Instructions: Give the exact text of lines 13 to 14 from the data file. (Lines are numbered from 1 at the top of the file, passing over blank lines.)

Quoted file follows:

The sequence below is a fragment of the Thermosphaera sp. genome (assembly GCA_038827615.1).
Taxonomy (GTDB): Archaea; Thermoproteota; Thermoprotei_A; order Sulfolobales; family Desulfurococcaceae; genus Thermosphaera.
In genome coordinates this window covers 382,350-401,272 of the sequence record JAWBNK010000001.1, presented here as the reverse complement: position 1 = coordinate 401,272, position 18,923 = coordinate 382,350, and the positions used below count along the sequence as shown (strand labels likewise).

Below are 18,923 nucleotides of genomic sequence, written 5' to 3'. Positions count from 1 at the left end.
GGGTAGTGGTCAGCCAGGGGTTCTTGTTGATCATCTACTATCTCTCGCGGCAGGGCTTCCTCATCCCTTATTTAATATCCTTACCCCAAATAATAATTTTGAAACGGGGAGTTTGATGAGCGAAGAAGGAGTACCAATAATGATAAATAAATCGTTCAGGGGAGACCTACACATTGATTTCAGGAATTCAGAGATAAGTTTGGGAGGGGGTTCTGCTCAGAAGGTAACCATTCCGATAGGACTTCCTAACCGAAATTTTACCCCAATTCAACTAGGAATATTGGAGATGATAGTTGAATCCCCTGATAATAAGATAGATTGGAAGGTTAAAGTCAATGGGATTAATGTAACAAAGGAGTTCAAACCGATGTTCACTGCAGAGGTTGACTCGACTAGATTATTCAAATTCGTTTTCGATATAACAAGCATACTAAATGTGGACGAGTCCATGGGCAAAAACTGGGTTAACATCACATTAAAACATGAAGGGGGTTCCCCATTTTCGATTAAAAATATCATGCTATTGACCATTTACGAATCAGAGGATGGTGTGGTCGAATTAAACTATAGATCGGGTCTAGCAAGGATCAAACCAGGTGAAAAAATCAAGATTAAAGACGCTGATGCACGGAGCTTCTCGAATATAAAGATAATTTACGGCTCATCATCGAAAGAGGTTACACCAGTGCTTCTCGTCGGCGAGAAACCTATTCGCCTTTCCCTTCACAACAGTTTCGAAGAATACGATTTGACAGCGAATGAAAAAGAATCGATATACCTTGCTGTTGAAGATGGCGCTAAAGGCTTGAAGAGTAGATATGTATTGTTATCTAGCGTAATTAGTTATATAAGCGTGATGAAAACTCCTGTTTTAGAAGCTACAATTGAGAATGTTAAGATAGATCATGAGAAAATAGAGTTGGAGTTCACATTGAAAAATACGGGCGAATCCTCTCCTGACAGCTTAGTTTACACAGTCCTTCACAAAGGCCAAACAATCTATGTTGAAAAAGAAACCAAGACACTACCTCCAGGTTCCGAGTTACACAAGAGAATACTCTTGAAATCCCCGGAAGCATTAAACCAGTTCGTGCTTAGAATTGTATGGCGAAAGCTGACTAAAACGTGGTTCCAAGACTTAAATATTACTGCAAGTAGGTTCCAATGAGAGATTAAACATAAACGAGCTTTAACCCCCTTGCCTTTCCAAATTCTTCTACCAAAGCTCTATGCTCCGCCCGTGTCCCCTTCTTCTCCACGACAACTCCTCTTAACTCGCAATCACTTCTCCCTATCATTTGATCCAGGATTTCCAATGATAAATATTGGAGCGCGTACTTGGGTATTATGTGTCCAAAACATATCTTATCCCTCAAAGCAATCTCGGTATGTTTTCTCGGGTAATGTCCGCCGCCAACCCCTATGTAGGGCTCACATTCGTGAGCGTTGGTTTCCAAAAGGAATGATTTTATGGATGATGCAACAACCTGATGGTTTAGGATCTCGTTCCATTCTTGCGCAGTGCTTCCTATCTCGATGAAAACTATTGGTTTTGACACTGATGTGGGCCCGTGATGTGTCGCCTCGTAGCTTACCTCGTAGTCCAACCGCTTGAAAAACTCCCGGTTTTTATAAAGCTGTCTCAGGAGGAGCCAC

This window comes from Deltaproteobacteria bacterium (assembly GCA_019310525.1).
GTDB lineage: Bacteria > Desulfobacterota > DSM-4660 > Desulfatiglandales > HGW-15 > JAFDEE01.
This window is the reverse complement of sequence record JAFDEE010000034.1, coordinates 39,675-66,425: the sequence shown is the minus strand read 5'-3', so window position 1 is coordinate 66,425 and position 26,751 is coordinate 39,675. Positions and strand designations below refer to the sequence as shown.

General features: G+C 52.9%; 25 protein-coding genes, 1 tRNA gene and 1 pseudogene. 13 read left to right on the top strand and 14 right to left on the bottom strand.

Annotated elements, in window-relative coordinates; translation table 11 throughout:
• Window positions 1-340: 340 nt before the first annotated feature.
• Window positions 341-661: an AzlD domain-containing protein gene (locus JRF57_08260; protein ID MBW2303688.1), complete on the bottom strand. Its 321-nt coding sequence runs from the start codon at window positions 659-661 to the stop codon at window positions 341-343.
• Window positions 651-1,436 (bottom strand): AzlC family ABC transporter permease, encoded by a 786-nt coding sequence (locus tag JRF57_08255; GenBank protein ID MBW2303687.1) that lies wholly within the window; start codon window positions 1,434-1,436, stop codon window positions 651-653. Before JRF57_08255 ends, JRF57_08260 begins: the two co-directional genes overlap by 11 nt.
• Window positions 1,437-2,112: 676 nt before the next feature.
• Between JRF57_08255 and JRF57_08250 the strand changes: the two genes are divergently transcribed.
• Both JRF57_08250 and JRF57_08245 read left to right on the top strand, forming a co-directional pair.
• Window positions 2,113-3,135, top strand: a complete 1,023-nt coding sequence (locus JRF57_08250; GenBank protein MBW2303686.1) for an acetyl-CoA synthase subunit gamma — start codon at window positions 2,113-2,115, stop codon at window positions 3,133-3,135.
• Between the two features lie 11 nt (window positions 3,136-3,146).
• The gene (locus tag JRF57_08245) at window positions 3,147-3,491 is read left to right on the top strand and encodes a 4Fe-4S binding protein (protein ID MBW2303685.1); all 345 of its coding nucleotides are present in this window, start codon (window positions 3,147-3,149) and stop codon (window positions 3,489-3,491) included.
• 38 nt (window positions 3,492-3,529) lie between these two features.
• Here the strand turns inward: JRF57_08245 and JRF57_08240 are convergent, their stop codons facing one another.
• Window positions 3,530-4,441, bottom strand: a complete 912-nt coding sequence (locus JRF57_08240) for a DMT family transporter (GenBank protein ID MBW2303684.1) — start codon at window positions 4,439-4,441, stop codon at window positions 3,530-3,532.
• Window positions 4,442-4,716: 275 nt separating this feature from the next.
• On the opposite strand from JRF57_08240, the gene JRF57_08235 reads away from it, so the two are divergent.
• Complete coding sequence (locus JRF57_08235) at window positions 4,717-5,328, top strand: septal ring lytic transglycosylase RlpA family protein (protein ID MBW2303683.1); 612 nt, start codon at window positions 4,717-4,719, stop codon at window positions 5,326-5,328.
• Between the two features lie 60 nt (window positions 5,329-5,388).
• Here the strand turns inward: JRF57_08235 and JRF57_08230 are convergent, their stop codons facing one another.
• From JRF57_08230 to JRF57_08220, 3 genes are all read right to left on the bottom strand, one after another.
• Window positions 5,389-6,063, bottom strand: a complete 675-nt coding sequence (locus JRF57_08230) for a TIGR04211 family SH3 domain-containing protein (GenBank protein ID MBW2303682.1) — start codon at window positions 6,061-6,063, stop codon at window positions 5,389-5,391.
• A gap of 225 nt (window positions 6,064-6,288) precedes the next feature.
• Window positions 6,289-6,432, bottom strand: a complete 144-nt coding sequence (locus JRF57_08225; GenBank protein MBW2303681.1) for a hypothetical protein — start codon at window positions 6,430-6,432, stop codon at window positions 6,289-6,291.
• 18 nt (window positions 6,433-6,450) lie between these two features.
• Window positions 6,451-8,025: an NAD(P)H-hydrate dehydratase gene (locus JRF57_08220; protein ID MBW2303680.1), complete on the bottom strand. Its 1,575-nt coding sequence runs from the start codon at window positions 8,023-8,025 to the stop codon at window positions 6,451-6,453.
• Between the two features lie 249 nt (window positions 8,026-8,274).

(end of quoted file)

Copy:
• Window positions 651-1,436 (bottom strand): AzlC family ABC transporter permease, encoded by a 786-nt coding sequence (locus tag JRF57_08255; GenBank protein ID MBW2303687.1) that lies wholly within the window; start codon window positions 1,434-1,436, stop codon window positions 651-653. Before JRF57_08255 ends, JRF57_08260 begins: the two co-directional genes overlap by 11 nt.
• Window positions 1,437-2,112: 676 nt before the next feature.